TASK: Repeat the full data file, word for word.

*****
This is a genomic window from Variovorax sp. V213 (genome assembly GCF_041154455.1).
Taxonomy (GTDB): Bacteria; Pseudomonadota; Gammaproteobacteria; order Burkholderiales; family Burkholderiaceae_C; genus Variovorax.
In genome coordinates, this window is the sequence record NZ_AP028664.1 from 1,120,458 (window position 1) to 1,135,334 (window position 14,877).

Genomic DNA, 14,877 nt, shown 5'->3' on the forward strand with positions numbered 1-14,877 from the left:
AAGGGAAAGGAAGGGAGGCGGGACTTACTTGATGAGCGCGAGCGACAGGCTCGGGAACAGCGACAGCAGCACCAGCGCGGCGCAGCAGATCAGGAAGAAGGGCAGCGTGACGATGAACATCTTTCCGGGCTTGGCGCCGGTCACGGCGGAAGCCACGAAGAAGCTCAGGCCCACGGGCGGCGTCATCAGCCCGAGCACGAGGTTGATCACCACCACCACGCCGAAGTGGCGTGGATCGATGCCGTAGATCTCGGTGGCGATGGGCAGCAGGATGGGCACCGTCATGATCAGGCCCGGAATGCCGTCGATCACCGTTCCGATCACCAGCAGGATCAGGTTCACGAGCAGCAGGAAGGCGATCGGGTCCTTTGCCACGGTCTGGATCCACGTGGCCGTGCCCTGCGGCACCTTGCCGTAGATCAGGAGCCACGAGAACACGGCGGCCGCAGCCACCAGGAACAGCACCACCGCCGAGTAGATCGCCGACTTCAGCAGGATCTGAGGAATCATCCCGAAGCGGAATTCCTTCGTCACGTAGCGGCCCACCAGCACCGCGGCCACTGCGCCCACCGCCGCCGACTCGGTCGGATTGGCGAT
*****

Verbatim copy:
This is a genomic window from Variovorax sp. V213 (genome assembly GCF_041154455.1).
Taxonomy (GTDB): Bacteria; Pseudomonadota; Gammaproteobacteria; order Burkholderiales; family Burkholderiaceae_C; genus Variovorax.
In genome coordinates, this window is the sequence record NZ_AP028664.1 from 1,120,458 (window position 1) to 1,135,334 (window position 14,877).

Genomic DNA, 14,877 nt, shown 5'->3' on the forward strand with positions numbered 1-14,877 from the left:
AAGGGAAAGGAAGGGAGGCGGGACTTACTTGATGAGCGCGAGCGACAGGCTCGGGAACAGCGACAGCAGCACCAGCGCGGCGCAGCAGATCAGGAAGAAGGGCAGCGTGACGATGAACATCTTTCCGGGCTTGGCGCCGGTCACGGCGGAAGCCACGAAGAAGCTCAGGCCCACGGGCGGCGTCATCAGCCCGAGCACGAGGTTGATCACCACCACCACGCCGAAGTGGCGTGGATCGATGCCGTAGATCTCGGTGGCGATGGGCAGCAGGATGGGCACCGTCATGATCAGGCCCGGAATGCCGTCGATCACCGTTCCGATCACCAGCAGGATCAGGTTCACGAGCAGCAGGAAGGCGATCGGGTCCTTTGCCACGGTCTGGATCCACGTGGCCGTGCCCTGCGGCACCTTGCCGTAGATCAGGAGCCACGAGAACACGGCGGCCGCAGCCACCAGGAACAGCACCACCGCCGAGTAGATCGCCGACTTCAGCAGGATCTGAGGAATCATCCCGAAGCGGAATTCCTTCGTCACGTAGCGGCCCACCAGCACCGCGGCCACTGCGCCCACCGCCGCCGACTCGGTCGGATTGGCGAT